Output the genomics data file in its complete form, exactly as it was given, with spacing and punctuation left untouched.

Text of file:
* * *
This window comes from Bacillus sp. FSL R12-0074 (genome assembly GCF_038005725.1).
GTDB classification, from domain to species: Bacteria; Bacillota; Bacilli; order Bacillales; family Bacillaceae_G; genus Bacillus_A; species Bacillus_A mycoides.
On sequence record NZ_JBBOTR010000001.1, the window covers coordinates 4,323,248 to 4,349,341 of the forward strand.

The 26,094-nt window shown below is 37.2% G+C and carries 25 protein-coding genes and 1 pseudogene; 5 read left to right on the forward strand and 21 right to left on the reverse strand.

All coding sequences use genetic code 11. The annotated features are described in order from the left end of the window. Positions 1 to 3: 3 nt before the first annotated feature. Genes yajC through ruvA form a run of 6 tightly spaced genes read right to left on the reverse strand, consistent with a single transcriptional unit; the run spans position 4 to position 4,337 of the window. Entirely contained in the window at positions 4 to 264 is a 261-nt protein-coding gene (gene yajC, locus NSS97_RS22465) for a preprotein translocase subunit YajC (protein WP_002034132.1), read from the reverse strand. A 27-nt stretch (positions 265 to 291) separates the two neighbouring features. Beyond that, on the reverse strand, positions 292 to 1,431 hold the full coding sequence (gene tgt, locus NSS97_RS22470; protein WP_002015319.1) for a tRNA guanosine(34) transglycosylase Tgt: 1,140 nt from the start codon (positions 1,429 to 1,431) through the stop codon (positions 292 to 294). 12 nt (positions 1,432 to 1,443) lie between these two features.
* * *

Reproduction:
This window comes from Bacillus sp. FSL R12-0074 (genome assembly GCF_038005725.1).
GTDB classification, from domain to species: Bacteria; Bacillota; Bacilli; order Bacillales; family Bacillaceae_G; genus Bacillus_A; species Bacillus_A mycoides.
On sequence record NZ_JBBOTR010000001.1, the window covers coordinates 4,323,248 to 4,349,341 of the forward strand.

The 26,094-nt window shown below is 37.2% G+C and carries 25 protein-coding genes and 1 pseudogene; 5 read left to right on the forward strand and 21 right to left on the reverse strand.

All coding sequences use genetic code 11. The annotated features are described in order from the left end of the window. Positions 1 to 3: 3 nt before the first annotated feature. Genes yajC through ruvA form a run of 6 tightly spaced genes read right to left on the reverse strand, consistent with a single transcriptional unit; the run spans position 4 to position 4,337 of the window. Entirely contained in the window at positions 4 to 264 is a 261-nt protein-coding gene (gene yajC, locus NSS97_RS22465) for a preprotein translocase subunit YajC (protein WP_002034132.1), read from the reverse strand. A 27-nt stretch (positions 265 to 291) separates the two neighbouring features. Beyond that, on the reverse strand, positions 292 to 1,431 hold the full coding sequence (gene tgt, locus NSS97_RS22470; protein WP_002015319.1) for a tRNA guanosine(34) transglycosylase Tgt: 1,140 nt from the start codon (positions 1,429 to 1,431) through the stop codon (positions 292 to 294). 12 nt (positions 1,432 to 1,443) lie between these two features.